• Why One Paragraph Isn’t Enough: Reporting Harassment at Gen Con

    by  • August 23, 2013 • People & Events • Comments Off on Why One Paragraph Isn’t Enough: Reporting Harassment at Gen Con

    Many people have already written about The Bell & the Blade’s policy-violating merchandise at Gen Con 2013. The booth, also known for being the “Nazi fanboy” booth, was carrying novelty underwear with slogans in direct violation of Gen Con’s one paragraph anti-harassment policy (outlined here). Two pairs1 in particular were cause for concern:

    “I could use a little sexual harassment.”

    “Get me drunk…then we’ll see.”

    I am one of several people who reported to Gen Con staff, both through Twitter and direct contact with security and booth management. I reported them on Saturday.While my twitter complaint was not directly addressed, a friend who also reported (and received over 80 retweets) was told the vendor had been told to remove the merchandise and that staff would follow up the next day.

    Tweet exchange (used with permission of the initial poster)

    Along with several others (mostly women), I consulted security as per the anti-harassment policy, and was directed to booth management. A male staff member told us he knew exactly what booth we were talking about, and directed us to a female staff member. She informed us that they had been reported, and if they were still up the next day to return to booth management.

    On Sunday morning, I quickly checked the booth just to confirm that Gen Con staff followed up on their public statement. They had not. The underwear was inside the booth, as it had been on Saturday when I reported it. I followed the instructions and went directly to booth management, this time alone. I initially spoke with a volunteer, and was again directed to the same female staff member I spoke to previously (in hindsight I should have gotten names). She told me it had been reported and there was nothing more they could do. The entire exchange was very dismissive and condescending.

    I contacted my podcast co-host Kevin Weiser and told him about what had happened when I followed Gen Con’s directions. He had been among those who had reported the booth as well, and returned to booth management, pointed out his press badge2, and stated any conversation would be on the record.  Unsurprisingly, letting staff know that press will be reporting on the issue got a far less dismissive response. He was directed to event staff after initially speaking to a volunteer.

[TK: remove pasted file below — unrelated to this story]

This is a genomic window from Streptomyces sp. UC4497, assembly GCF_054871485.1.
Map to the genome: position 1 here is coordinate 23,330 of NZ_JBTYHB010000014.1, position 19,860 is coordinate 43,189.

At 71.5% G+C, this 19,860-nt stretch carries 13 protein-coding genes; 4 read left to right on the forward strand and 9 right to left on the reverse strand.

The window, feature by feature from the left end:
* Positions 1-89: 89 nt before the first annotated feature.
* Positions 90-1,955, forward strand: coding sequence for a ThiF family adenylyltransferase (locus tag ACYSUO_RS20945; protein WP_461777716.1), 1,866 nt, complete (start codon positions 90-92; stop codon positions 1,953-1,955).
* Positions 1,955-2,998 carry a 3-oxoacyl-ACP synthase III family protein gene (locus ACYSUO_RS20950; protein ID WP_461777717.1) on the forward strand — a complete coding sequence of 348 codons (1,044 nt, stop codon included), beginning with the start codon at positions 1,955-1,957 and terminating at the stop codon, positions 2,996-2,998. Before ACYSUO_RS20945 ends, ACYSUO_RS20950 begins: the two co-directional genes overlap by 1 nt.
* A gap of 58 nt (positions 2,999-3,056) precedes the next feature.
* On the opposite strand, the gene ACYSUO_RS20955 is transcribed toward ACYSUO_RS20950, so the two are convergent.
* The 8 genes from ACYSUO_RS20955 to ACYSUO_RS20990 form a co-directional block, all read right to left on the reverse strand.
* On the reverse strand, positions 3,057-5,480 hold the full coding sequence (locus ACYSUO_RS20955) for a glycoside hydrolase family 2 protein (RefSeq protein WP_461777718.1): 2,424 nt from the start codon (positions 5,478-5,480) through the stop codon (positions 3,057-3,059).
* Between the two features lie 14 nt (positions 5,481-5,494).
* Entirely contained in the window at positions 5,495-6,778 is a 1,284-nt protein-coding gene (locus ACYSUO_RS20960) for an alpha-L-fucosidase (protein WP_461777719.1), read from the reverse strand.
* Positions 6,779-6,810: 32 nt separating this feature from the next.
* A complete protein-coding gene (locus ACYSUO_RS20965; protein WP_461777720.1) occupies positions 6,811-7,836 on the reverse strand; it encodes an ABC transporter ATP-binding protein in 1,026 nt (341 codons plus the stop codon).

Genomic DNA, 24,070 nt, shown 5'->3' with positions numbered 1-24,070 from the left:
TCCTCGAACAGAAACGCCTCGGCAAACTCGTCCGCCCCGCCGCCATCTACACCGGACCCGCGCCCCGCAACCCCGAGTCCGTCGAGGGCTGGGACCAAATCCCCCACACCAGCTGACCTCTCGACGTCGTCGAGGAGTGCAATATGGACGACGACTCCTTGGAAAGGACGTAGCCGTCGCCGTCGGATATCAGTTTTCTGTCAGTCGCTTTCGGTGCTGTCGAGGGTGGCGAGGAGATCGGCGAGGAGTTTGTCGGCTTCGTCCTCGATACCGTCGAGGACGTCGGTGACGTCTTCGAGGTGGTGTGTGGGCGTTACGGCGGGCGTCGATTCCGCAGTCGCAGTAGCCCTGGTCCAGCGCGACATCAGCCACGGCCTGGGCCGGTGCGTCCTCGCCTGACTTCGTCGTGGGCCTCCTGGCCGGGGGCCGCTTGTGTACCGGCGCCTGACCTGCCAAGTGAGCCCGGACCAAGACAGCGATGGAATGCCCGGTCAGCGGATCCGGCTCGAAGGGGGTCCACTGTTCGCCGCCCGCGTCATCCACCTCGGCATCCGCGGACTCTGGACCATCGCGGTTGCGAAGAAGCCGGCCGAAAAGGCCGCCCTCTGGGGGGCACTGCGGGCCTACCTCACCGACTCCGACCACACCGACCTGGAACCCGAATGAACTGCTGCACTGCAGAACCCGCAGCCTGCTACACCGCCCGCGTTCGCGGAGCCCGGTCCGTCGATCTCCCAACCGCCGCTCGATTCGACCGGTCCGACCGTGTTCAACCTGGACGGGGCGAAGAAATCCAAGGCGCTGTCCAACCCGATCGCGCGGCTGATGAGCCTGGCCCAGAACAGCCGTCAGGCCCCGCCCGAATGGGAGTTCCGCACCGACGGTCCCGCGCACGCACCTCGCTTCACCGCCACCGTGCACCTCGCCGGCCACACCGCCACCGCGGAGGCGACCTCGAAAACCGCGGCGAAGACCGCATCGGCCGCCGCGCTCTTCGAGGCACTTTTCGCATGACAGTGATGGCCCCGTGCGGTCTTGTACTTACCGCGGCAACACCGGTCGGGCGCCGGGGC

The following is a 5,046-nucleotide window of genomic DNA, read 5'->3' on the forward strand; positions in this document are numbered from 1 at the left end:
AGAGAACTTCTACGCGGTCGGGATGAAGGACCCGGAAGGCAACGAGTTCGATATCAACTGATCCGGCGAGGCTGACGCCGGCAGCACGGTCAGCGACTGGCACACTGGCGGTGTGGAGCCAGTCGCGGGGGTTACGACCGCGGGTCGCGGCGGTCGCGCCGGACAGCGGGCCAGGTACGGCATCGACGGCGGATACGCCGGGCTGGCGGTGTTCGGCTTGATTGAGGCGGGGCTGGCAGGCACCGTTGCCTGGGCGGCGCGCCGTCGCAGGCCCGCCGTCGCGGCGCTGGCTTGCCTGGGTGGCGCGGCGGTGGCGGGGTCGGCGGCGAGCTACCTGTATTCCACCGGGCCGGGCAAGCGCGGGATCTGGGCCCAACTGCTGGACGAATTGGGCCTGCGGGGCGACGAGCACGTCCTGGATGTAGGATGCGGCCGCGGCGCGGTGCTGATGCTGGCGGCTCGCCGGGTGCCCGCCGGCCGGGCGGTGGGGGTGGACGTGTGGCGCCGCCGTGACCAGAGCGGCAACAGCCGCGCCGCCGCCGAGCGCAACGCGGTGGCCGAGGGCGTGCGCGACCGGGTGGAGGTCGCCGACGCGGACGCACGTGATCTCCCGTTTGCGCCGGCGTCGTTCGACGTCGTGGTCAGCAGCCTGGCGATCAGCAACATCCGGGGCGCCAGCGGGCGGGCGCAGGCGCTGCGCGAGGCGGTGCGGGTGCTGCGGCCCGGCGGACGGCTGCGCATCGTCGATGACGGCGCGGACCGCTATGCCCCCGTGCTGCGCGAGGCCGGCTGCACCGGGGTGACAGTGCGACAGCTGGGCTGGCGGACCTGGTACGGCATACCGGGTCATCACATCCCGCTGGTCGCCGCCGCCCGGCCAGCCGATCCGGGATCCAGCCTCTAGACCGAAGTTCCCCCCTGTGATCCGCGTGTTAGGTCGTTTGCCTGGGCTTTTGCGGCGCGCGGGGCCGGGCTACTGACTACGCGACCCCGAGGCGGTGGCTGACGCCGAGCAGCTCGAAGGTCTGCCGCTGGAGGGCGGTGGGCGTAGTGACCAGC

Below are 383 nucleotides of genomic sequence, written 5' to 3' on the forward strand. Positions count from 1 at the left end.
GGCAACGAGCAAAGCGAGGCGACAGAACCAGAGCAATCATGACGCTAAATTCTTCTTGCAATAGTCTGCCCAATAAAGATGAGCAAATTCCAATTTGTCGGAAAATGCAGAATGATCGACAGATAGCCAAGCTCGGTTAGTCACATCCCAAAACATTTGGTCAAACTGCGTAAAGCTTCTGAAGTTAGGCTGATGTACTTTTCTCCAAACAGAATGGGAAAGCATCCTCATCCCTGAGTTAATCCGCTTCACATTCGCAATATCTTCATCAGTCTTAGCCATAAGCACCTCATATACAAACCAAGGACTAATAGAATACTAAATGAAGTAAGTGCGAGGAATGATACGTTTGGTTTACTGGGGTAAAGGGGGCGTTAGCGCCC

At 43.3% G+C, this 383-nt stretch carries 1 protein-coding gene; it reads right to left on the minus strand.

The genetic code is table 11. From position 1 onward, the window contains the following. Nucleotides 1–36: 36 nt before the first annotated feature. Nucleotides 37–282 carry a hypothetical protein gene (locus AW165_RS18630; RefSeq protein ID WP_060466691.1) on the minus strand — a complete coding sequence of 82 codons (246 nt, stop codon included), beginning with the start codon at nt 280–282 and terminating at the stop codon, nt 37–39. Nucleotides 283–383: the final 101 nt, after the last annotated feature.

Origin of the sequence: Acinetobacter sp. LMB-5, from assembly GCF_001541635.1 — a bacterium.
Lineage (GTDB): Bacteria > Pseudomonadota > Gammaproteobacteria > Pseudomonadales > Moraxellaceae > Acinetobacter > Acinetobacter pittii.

Kevin recorded a quick discussion3 with a female staff member (identified as Jeanette in the recording) about what the anti-harassment policy involved and what Gen Con would require of from the booth.

    From the transcript: “As long as it’s not, y’know, obviously in your face, then, and it’s moved inside, whatever that means to that booth, then that’s our policy.”

    Compare this statement from a Gen Con staff member to the public statement made by the official Gen Con twitter as posted above. I know Gen Con is a large event with many booths, many volunteers, and many staff. Overall, I did have a wonderful time. This whole incident, from the fact that this merchandise was allowed in the first place, to the dismissive attitude, to the inconsistent responses, has marred my view of how much Gen Con actually takes anti-harassment policies and harassment complaints seriously.

    1. While other underwear on display were not exactly in good taste, they were not in violation of the policy and I did not report them.
    2. I did not have a press badge because I registered too late to receive one.
    3. The full recording and transcript will be available soon at www.thewalkingeye.com.
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    About

    I'm an indie RPG enthusiast, podcaster, prolific Tweeter, road trip warrior, sex positive feminist, mental health activist, opinionated writer, and an aspiring neuropsychologist. I try to find time for my day job in between all this, but hopefully that's a temporary situation.

    http://www.thewalkingeye.com

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